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# Sum of two numbers with bitwise operator

I am pasting the code to find the sum of two numbers with bitwise operator. Please suggest if it can be optimized. Thanks...

``````public static int getSum(int p, int q)
{
int carry=0, result =0;
for(int i=0; i<32; i++)
{
int n1 = (p & (1<<(i)))>>(i); //find the nth bit of p
int n2 = (q & (1<<(i)))>>(i); //find the nth bit of q

int s = n1 ^ n2 ^ carry; //sum of bits
carry = (carry==0) ? (n1&n2): (n1 | n2); //calculate the carry for next step
result = result | (s<<(i)); //calculate resultant bit
}

return result;
}
``````
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Don't do this. The JITter will optimize this for you already. – SLaks Mar 10 '13 at 20:27
If it for education then why do you need optimization? Else DO NOT DO THIS! as @SLaks already said. – Smertokogt Mar 10 '13 at 20:31
@SLaks can you please tell me whats this JITter. Thanks!!! – Trying Mar 10 '13 at 20:39
@Trying: I don't mean to sound rude, but if you don't know what the JIT is, you have no business doing low-level optimizations like this. If you want to make your program run faster, make it do less work. Writing code like this will not help and may hurt. – SLaks Mar 10 '13 at 20:41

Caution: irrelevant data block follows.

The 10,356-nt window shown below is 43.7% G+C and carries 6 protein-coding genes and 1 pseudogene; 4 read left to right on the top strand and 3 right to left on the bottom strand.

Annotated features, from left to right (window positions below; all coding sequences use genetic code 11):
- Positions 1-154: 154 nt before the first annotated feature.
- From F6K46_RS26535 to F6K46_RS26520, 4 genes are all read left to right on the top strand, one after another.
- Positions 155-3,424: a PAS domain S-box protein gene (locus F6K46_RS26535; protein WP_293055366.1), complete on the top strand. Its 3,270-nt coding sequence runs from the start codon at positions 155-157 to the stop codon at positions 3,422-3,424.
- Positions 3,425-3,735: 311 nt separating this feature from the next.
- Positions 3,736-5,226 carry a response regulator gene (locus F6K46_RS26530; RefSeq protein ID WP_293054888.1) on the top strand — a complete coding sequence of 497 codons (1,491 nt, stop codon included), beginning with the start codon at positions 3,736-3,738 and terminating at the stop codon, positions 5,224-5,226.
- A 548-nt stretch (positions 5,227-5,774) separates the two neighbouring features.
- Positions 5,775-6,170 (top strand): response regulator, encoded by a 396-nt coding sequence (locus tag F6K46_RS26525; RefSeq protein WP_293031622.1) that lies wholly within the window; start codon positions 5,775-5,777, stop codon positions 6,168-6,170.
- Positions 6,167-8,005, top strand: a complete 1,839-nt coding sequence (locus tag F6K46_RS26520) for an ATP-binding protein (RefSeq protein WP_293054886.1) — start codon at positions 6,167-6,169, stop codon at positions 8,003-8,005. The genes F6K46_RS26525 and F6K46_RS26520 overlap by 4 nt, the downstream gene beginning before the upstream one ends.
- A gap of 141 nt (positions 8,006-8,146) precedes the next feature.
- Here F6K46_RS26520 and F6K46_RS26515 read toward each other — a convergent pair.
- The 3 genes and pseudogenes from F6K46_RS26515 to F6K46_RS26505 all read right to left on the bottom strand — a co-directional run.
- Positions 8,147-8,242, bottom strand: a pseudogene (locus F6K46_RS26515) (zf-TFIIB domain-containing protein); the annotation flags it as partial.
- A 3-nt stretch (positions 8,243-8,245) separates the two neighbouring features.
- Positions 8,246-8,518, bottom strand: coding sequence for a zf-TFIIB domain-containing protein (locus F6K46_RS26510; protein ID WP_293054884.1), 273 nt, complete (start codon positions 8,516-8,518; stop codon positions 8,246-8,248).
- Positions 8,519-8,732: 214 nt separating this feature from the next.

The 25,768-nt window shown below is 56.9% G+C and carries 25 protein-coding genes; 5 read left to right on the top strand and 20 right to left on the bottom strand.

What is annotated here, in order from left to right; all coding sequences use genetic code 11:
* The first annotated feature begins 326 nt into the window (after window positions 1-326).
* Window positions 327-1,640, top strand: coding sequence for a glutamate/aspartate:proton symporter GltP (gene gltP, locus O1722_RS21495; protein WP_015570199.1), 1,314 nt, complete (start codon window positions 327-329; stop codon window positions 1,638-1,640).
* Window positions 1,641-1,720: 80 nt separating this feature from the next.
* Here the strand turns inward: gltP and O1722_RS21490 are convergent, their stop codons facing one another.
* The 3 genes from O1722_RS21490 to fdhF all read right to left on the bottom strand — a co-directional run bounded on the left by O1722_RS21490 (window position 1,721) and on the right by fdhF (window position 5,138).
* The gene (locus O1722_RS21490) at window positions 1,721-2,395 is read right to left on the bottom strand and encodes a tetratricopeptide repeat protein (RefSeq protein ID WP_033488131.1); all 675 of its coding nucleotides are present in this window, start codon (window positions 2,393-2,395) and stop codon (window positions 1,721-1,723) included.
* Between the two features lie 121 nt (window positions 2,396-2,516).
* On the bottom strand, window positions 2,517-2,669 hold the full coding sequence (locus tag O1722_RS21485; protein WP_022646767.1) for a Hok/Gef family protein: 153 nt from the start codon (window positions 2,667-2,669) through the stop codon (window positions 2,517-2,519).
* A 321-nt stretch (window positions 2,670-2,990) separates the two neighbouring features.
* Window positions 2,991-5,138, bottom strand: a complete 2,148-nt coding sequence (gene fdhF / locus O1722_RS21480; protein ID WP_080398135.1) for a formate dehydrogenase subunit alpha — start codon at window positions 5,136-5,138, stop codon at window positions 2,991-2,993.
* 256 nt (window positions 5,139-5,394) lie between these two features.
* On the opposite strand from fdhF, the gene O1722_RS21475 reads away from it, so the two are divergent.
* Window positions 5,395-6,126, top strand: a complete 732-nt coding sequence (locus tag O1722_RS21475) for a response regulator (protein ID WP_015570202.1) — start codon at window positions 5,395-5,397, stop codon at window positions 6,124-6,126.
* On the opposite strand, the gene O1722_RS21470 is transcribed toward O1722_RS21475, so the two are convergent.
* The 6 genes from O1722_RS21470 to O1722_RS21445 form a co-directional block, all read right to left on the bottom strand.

@SLaks i know it, but confused with the word JITter!!! But anyways thanks for your comment. – Trying Mar 10 '13 at 20:43

Think in entire bits:

``````public static int getSum(int p, int q)
{
int result = p ^ q; // + without carry 0+0=0, 0+1=1+0=1, 1+1=0
int carry = (p & q) << 1; // 1+1=2
if (carry != 0) {
return getSum(result, carry);
}
return result;
}
``````

This recursion ends, as the carry has consecutively more bits 0 at the right (at most 32 iterations).

One can easily write it as a loop with `p = result; q = carry;`.

Another feature in algorithmic exploration is not going to far in differentiating cases. Above you could also take the condition: `if ((result & carry) != 0)`.

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Didn't get, Why do you do left shift in line 4. Carry is (a AND b), isn't it? – Shivendra Mishra Jan 21 at 4:53
@ShivendraMishra binary 1+1 = 10 = (1 and 1) shift left once. So a carry counts for the bit to the left. Or else: `x+y = (x^y) + ((x&y) << 1)`. – Joop Eggen Jan 21 at 20:46

I think that the optimizations should be in the field of readability, rather than performance (which will probably be handled by the compiler).

### Use for loop instead of while

The idiom `for (int i=0; i<32; i++)` is more readable than the while loop if you know the number of iterations in advance.

### Divide the numbers by two

Dividing the numbers by two and getting the modulu:

``````n1 = p % 2;
p  /= 2;
``````

``````(p & (1<<(i-1)))>>(i-1);